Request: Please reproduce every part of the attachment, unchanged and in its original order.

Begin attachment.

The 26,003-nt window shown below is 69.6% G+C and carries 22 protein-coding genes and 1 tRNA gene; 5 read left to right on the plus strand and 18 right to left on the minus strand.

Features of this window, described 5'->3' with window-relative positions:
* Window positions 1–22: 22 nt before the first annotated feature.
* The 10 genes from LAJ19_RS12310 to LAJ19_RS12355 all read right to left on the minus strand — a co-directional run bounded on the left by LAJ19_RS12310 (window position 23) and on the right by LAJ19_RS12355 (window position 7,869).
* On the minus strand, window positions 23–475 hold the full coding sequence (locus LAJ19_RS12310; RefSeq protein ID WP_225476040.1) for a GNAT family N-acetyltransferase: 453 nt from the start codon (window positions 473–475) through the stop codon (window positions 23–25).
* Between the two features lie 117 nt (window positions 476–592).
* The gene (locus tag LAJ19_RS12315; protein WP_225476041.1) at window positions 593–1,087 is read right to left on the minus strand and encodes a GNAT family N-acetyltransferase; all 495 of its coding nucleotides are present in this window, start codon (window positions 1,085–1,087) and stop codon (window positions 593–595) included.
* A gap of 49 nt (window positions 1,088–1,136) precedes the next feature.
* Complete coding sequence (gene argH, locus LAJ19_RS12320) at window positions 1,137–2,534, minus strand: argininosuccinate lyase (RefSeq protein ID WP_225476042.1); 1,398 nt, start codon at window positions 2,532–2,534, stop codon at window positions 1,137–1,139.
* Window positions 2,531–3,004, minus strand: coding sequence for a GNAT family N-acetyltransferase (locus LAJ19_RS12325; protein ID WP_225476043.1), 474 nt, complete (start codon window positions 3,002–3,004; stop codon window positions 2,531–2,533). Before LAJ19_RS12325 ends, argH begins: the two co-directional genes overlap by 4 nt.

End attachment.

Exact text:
The 26,003-nt window shown below is 69.6% G+C and carries 22 protein-coding genes and 1 tRNA gene; 5 read left to right on the plus strand and 18 right to left on the minus strand.

Features of this window, described 5'->3' with window-relative positions:
* Window positions 1–22: 22 nt before the first annotated feature.
* The 10 genes from LAJ19_RS12310 to LAJ19_RS12355 all read right to left on the minus strand — a co-directional run bounded on the left by LAJ19_RS12310 (window position 23) and on the right by LAJ19_RS12355 (window position 7,869).
* On the minus strand, window positions 23–475 hold the full coding sequence (locus LAJ19_RS12310; RefSeq protein ID WP_225476040.1) for a GNAT family N-acetyltransferase: 453 nt from the start codon (window positions 473–475) through the stop codon (window positions 23–25).
* Between the two features lie 117 nt (window positions 476–592).
* The gene (locus tag LAJ19_RS12315; protein WP_225476041.1) at window positions 593–1,087 is read right to left on the minus strand and encodes a GNAT family N-acetyltransferase; all 495 of its coding nucleotides are present in this window, start codon (window positions 1,085–1,087) and stop codon (window positions 593–595) included.
* A gap of 49 nt (window positions 1,088–1,136) precedes the next feature.
* Complete coding sequence (gene argH, locus LAJ19_RS12320) at window positions 1,137–2,534, minus strand: argininosuccinate lyase (RefSeq protein ID WP_225476042.1); 1,398 nt, start codon at window positions 2,532–2,534, stop codon at window positions 1,137–1,139.
* Window positions 2,531–3,004, minus strand: coding sequence for a GNAT family N-acetyltransferase (locus LAJ19_RS12325; protein ID WP_225476043.1), 474 nt, complete (start codon window positions 3,002–3,004; stop codon window positions 2,531–2,533). Before LAJ19_RS12325 ends, argH begins: the two co-directional genes overlap by 4 nt.